Astra battles West Cork foliage. Foliage wins.
As I get older, I find that many things I still view as contemporary are in reality, decades old. Music, fashion, events – cars even. The subject of this photo is a case in point. Old enough to be dismissed as a banger, yet to my mind at least, still sufficiently contemporary for this scenario to be unusual.
Yet the Opel Astra G was launched as long ago as 1998, marking a shift in style from the more curvaceous F model which preceded it. In retrospect it appeared to be an attempt by Russelsheim to move the Astra Golf-wards in appearance, adopting a more pronounced C pillar and abrupt tail styling and while there was little wrong with it visually or otherwise, it lacked the clean lines of the earlier car, the solidity and design quality of a contemporary Mark IV Golf, or indeed the novelty and visual dynamism of a Ford Focus. UK website ‘Honestjohn‘ described the G’s styling as ‘nondescript’ and ‘hamster-like’. I don’t see the hamster reference myself, but perhaps someone can enlighten me. Like most Astra’s however, the G sold strongly here in Ireland, offering buyers a cheaper Golf alternative or an antidote to the polarising appearance of the Focus. Nevertheless, it was utterly eclipsed by both.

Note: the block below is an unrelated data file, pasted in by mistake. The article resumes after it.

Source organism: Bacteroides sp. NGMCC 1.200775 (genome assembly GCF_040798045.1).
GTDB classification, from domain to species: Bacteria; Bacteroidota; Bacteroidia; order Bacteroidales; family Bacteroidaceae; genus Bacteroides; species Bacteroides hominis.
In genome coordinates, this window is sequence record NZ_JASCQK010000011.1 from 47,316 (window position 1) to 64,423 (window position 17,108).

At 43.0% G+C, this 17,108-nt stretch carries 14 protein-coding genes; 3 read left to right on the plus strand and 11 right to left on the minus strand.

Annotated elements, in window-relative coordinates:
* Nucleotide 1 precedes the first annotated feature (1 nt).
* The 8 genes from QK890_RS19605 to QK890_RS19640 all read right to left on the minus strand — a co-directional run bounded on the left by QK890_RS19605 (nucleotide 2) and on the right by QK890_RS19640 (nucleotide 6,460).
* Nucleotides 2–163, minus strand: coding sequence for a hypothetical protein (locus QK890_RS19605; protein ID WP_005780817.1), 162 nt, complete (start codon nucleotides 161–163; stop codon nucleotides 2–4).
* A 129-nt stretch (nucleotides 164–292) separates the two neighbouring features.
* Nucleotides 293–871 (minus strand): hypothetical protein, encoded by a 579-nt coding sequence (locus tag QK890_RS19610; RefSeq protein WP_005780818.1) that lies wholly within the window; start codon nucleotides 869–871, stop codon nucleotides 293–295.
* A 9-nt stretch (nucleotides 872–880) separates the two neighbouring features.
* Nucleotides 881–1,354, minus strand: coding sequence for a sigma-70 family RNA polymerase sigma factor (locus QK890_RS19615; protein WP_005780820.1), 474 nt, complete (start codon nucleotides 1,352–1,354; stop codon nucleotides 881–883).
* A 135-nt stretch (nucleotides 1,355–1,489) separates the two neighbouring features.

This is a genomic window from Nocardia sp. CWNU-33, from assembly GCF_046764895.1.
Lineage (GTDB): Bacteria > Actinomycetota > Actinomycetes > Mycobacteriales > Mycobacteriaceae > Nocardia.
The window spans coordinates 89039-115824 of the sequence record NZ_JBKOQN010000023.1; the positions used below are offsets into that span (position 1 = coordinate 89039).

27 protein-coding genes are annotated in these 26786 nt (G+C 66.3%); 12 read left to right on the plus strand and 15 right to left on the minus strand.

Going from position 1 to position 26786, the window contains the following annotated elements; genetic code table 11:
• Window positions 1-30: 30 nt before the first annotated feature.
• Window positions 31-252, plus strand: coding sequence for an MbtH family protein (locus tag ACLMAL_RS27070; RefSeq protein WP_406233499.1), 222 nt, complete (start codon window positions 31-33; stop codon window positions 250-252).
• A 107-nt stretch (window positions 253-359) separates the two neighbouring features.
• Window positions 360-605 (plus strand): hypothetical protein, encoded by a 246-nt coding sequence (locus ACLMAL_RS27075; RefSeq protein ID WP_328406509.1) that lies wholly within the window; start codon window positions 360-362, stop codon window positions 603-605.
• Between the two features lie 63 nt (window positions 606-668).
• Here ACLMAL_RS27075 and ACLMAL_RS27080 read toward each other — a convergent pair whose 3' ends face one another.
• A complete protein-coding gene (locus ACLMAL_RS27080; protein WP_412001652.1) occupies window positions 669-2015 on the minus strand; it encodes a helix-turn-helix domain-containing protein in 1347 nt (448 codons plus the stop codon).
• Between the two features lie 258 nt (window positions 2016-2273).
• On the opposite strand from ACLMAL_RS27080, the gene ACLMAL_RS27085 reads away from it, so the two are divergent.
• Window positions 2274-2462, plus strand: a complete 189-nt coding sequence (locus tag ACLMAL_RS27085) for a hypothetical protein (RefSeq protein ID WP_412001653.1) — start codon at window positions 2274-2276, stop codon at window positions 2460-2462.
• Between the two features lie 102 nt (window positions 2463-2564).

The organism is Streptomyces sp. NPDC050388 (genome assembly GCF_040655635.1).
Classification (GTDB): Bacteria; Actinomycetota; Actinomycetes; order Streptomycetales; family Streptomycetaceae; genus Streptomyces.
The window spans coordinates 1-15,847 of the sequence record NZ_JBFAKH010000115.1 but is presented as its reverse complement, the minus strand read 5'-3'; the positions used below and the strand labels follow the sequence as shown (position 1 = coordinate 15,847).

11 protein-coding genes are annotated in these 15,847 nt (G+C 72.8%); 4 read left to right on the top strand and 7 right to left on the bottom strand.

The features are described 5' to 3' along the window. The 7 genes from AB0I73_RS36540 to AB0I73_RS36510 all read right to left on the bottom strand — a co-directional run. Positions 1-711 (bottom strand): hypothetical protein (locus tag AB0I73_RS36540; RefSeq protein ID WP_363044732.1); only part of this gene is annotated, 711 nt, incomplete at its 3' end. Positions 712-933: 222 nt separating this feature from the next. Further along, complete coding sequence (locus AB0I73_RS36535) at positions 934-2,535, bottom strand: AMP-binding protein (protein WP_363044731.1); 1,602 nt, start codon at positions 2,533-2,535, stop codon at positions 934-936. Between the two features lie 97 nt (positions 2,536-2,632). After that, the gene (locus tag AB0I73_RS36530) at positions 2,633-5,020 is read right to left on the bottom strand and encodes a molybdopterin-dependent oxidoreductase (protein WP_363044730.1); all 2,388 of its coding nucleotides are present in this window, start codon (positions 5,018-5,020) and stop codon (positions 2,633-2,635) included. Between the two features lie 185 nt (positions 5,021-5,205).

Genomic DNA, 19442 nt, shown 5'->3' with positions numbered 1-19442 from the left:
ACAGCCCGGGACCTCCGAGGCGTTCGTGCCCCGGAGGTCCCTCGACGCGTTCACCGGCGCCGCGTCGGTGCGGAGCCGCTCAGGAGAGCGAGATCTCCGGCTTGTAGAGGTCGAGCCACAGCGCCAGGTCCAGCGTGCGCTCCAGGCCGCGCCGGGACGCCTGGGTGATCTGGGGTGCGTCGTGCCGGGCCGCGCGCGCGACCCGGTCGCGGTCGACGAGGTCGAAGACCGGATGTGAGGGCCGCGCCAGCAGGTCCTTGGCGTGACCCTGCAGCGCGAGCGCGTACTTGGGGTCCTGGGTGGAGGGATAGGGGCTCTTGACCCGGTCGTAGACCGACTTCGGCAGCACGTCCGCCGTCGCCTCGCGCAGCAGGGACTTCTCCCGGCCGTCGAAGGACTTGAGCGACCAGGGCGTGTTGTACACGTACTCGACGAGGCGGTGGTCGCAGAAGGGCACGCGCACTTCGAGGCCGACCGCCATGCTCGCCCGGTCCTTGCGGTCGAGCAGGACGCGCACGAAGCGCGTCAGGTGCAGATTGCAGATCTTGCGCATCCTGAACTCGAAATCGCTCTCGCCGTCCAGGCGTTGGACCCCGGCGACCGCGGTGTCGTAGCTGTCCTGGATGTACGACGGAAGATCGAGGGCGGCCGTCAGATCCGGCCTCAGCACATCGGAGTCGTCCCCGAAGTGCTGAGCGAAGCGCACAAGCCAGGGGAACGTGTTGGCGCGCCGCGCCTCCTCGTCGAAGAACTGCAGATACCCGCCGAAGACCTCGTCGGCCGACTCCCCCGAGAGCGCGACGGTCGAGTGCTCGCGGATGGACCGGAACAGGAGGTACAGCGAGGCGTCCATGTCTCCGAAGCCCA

This example grabbed my attention largely because the section of the car still discernible beneath the encroaching foliage appears in such excellent condition. Cars of this vintage were at the sweet spot when it came to corrosion protection, so note the apparent absence of rust. The degree to which the shrubbery has taken over points to the car having remained immobile for several years, (at least three as far as I can tell) which suggests some catastrophic failure or front end damage, but like the Titanic, all evidence is now buried beyond reach.
At this time of year, the onward passage of time falls into sharper relief. It’s certainly run out for this car. One of these days, someone will lose patience and it will be loaded onto a flatbed and compressed into a squashed cube. Meanwhile however, it forms a free and faintly surreal suburban art installation. One which amuses me as I walk to the supermarket. I shall miss it once it’s gone.